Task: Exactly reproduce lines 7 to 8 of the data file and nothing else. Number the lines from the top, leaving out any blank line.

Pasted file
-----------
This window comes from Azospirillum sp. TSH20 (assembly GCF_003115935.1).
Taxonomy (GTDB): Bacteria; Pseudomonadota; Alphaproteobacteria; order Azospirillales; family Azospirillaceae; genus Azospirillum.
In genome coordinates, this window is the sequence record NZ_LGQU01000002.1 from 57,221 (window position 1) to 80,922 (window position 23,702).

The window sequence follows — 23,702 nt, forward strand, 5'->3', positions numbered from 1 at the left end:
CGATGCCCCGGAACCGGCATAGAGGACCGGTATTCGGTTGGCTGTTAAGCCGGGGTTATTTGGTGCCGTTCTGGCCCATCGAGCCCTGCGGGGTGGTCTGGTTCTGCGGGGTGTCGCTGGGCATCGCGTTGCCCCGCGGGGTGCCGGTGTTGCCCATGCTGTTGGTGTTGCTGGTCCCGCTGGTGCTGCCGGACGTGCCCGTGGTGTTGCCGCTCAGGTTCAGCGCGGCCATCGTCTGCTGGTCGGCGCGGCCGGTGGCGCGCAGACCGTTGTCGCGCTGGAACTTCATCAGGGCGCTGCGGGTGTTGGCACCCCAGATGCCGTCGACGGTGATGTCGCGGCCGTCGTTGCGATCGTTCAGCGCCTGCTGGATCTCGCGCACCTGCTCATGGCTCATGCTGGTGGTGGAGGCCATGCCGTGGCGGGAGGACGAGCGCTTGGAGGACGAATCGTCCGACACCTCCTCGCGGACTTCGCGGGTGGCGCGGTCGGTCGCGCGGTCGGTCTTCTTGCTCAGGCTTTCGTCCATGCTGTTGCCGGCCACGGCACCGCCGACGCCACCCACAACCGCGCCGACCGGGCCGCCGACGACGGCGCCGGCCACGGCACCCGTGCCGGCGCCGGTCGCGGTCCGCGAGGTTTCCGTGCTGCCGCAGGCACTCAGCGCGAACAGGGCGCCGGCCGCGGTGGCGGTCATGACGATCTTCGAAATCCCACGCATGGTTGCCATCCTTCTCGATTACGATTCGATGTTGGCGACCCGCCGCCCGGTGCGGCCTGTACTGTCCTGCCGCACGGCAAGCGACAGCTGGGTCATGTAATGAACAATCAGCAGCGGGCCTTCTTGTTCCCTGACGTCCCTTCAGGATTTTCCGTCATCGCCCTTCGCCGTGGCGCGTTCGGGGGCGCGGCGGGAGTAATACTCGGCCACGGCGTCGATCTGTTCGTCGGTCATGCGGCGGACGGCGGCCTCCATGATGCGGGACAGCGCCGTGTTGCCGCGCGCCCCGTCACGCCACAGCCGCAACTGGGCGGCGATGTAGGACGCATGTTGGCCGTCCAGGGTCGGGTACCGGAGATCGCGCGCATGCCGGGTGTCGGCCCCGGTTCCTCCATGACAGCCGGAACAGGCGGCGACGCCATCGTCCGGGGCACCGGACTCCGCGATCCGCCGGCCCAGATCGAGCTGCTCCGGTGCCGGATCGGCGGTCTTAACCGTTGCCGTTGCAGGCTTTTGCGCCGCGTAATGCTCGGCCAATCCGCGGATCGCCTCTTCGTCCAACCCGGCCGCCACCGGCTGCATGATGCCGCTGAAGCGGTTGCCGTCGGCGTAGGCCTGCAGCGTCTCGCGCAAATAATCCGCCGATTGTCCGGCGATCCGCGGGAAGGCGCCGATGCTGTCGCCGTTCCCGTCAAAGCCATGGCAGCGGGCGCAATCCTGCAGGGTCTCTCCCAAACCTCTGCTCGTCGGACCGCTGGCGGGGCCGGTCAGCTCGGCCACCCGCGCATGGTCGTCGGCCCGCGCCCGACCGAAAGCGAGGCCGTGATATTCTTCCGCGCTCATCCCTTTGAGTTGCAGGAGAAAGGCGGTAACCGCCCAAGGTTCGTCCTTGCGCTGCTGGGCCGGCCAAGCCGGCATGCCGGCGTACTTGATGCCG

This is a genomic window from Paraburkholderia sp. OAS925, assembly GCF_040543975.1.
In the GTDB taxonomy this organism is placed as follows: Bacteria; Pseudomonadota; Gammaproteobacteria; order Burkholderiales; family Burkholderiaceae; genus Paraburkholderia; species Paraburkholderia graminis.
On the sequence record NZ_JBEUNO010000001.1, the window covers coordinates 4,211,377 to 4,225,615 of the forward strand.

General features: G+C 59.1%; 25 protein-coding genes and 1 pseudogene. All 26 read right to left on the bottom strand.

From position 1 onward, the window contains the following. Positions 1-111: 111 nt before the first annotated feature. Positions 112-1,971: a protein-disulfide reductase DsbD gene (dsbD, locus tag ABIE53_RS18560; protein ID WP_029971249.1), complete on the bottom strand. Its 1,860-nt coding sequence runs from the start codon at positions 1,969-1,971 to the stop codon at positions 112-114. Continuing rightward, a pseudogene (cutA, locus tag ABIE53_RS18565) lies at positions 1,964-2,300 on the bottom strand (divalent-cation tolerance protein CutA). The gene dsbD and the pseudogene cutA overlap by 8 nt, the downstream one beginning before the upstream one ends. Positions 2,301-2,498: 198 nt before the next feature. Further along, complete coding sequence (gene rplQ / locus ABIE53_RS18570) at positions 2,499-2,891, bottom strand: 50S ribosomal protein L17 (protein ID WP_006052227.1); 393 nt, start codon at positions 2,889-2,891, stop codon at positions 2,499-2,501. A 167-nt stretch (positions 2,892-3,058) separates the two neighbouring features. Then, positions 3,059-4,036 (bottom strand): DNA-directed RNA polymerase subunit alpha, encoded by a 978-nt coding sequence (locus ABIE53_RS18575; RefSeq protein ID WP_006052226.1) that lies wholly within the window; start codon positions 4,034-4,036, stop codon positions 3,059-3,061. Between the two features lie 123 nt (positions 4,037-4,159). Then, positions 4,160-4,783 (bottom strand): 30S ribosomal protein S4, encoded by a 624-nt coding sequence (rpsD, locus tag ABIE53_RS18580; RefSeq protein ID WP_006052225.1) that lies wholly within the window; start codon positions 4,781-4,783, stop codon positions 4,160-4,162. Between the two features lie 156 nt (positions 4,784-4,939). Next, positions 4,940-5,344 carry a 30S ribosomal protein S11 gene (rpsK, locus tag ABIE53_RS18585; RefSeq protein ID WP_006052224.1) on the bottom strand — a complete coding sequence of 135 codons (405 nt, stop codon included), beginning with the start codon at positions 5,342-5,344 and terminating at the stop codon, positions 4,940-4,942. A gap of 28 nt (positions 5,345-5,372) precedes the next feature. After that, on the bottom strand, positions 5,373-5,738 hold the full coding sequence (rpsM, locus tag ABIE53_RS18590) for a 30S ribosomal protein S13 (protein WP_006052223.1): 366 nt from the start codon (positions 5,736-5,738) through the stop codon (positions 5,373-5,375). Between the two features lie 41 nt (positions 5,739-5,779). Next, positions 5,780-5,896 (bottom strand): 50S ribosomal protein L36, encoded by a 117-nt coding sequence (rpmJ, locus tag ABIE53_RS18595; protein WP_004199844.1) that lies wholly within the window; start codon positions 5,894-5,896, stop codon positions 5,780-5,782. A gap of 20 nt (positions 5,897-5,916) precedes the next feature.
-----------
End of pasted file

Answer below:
In the GTDB taxonomy this organism is placed as follows: Bacteria; Pseudomonadota; Gammaproteobacteria; order Burkholderiales; family Burkholderiaceae; genus Paraburkholderia; species Paraburkholderia graminis.
On the sequence record NZ_JBEUNO010000001.1, the window covers coordinates 4,211,377 to 4,225,615 of the forward strand.